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Shapiro & Appleton

$130,000 Settlement for Neck Injury Victim

Case Description: An accident caused by a sudden, improper lane change on I-264 in Virginia Beach left a woman with a serious neck injury

Firm Attorney and Staff: Richard N. Shapiro, Attorney; Roz Hughes, Paralegal; Meg Cudden, Legal Assistant

Court/Date: Virginia Beach Circuit Court/February 2009

What Happened: Our client, an urgent care medical assistant, had been driving a car when it was smashed in the rear at a high rate of speed by the another car's driver who suddenly changed lanes on I-264 in Virginia Beach, VA. The at-fault driver tried to change lanes at the last second but instead crashed into the back of our client's car, making the entire rear of the car a complete and total loss and causing serious injuries to our client, who was simply slowing down due to heavy traffic ahead. Our client was transported to a hospital emergency room right away, complaining of back and neck pain.

Our client was treated by the doctors with whom she worked, and those physicians eventually referred her to a neurosurgeon. Based on an MRI conducted on her neck, it was clear that she suffered from a disc protrusion/disc herniation in her cervical spine, caused by the serious wreck. The neurosurgeon told her that she was a surgical candidate and would likely need reparative surgery within 5 years.

She also had the classic symptoms of tingling hands and occasional numbness that signal a significant neck/cervical disc injury. However, our client wanted to avoid undergoing the neck/cervical surgery at all costs, as she was familiar with the difficult rehabilitation and the possible complications from such a significant surgery.

Key Strategy: Our client missed very little time from work at the urgent care office but obviously had a serious neck injury, and her medical expenses were about $8,000. When I explained to her  the limitations of her recovery under insurance law, I told her the only way to gain any compensation for needing neck surgery in the future was to ask her doctors to give an opinion, to a reasonable degree of medical certainty, that she would need the surgery. Without that medical opinion, we would not be able to obtain the recovery for the major surgery and physical therapy expenses in the courts.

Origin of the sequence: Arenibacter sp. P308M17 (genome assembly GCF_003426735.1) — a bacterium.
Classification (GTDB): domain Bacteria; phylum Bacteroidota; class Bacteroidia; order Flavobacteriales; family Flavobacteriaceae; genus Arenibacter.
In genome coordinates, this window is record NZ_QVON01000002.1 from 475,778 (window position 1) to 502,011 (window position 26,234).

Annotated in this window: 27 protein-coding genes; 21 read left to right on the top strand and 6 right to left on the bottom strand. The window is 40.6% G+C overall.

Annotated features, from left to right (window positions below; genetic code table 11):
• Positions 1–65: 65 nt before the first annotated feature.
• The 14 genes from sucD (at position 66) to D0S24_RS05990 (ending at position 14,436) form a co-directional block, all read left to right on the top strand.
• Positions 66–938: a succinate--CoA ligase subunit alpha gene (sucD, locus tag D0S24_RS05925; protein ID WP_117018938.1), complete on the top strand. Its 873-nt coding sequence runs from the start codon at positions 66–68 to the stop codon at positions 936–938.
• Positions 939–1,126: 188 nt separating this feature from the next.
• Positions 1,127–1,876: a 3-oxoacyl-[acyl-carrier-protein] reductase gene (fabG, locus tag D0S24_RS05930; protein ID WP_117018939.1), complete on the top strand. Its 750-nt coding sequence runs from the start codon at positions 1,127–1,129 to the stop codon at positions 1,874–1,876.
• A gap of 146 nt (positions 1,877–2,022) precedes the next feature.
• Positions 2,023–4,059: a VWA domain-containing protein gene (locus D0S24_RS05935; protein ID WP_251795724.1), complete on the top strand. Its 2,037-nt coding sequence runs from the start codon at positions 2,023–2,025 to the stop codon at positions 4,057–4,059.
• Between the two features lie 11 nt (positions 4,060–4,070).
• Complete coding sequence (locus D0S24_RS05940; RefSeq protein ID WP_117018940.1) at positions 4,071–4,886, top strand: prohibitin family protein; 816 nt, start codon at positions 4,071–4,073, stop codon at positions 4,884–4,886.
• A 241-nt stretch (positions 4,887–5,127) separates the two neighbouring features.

I further explained that the second hurdle would be to convince an insurance company of the fair cost of that future surgery even though it had not been conducted or even been scheduled.

Our client felt strongly that she should be entitled to recover the money for the future surgery given that her neck had no herniation injury prior to the accident. I agreed with her and told her that we needed to not only get the opinions I outlined from her neurosurgeon, but we would probably need a nurse consultant to find out what the current costs were for all of the associated surgical and medical expenses relating to the neck surgery, including the normal amount of physical therapy and other testing that would be required.

Accordingly, we retained a nurse consultant to establish the reasonable and necessary medical costs for a neck surgery, and we asked the nurse consultant to consult with the neurosurgeon on these issues. We obtained a full and complete report from the nurse consultant outlining the future medical expenses, and then we had to follow up with our client’s doctor ourselves, obtain a telephone conference, and be sure the doctor agreed with all of the expenses and types of procedures outlined by the nurse consultant. 
The future expense report outlined over $200,000 in health care costs.

While the suit was pending in Virginia Beach Circuit Court, our client still had not undergone the neck surgery but we maintained that the driver who caused the crash was responsible for the medical expenses outlined by her surgeon. The defense argument was that our client had not undergone the surgery and it was about two years since the date of the accident.

During the lawsuit discovery phase, the defendant driver essentially admitted his fault, and our medical assistant client made an excellent witness as to the extent of her medical problems.

Outcome: A settlement was reached for $130,000, which will help our client pay for future medical treatments, including neck surgery.

Prior to the lawsuit, we could not get the insurance company to offer more than $25,000 to settle the case. Once we filed the suit and obtained all of the reports that I outlined above, we eventually received an initial settlement offer of $100,000 from the primary insurance company representing the driver who caused the crash. Fortunately, our client had access to two other different car insurance policies under what is called uninsured/underinsured motorist coverage, which covered her adult children, two of whom resided with her when the car accident occurred.

Different states have different rules, but in Virginia, all of the available uninsured motorist coverages can be combined, or stacked, together. If the combined polcies exceed the amount of the responsible driver’s total liability insurance, that stacked amount becomes additional insurance that may apply to compensate the injured person.

In this case, all of the uninsured motorist insurance coverage totaled $200,000. We eventually settled the case for $130,000, with three different insurance companies contributing.

$130,000

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